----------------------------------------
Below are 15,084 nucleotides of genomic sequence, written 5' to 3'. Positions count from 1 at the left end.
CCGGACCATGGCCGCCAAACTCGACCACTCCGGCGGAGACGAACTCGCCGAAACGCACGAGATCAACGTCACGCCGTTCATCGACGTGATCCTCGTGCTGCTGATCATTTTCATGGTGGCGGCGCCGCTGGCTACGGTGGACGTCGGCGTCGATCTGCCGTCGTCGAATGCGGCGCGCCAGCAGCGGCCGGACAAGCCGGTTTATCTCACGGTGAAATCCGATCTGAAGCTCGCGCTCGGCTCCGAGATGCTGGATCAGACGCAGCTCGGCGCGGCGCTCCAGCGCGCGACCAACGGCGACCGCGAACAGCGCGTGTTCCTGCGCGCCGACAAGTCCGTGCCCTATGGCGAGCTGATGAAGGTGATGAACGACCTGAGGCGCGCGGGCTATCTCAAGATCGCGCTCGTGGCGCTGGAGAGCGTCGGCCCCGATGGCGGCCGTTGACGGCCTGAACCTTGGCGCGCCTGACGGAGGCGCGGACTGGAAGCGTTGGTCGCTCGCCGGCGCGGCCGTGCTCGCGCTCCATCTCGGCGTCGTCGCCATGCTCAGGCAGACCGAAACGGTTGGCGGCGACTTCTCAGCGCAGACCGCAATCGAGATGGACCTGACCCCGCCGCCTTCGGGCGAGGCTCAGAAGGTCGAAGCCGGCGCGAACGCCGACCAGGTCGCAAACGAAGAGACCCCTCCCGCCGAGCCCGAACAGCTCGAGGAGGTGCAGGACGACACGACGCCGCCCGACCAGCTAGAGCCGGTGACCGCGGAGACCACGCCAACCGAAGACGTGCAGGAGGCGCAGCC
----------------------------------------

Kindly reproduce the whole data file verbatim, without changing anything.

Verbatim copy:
Below are 15,084 nucleotides of genomic sequence, written 5' to 3'. Positions count from 1 at the left end.
CCGGACCATGGCCGCCAAACTCGACCACTCCGGCGGAGACGAACTCGCCGAAACGCACGAGATCAACGTCACGCCGTTCATCGACGTGATCCTCGTGCTGCTGATCATTTTCATGGTGGCGGCGCCGCTGGCTACGGTGGACGTCGGCGTCGATCTGCCGTCGTCGAATGCGGCGCGCCAGCAGCGGCCGGACAAGCCGGTTTATCTCACGGTGAAATCCGATCTGAAGCTCGCGCTCGGCTCCGAGATGCTGGATCAGACGCAGCTCGGCGCGGCGCTCCAGCGCGCGACCAACGGCGACCGCGAACAGCGCGTGTTCCTGCGCGCCGACAAGTCCGTGCCCTATGGCGAGCTGATGAAGGTGATGAACGACCTGAGGCGCGCGGGCTATCTCAAGATCGCGCTCGTGGCGCTGGAGAGCGTCGGCCCCGATGGCGGCCGTTGACGGCCTGAACCTTGGCGCGCCTGACGGAGGCGCGGACTGGAAGCGTTGGTCGCTCGCCGGCGCGGCCGTGCTCGCGCTCCATCTCGGCGTCGTCGCCATGCTCAGGCAGACCGAAACGGTTGGCGGCGACTTCTCAGCGCAGACCGCAATCGAGATGGACCTGACCCCGCCGCCTTCGGGCGAGGCTCAGAAGGTCGAAGCCGGCGCGAACGCCGACCAGGTCGCAAACGAAGAGACCCCTCCCGCCGAGCCCGAACAGCTCGAGGAGGTGCAGGACGACACGACGCCGCCCGACCAGCTAGAGCCGGTGACCGCGGAGACCACGCCAACCGAAGACGTGCAGGAGGCGCAGCC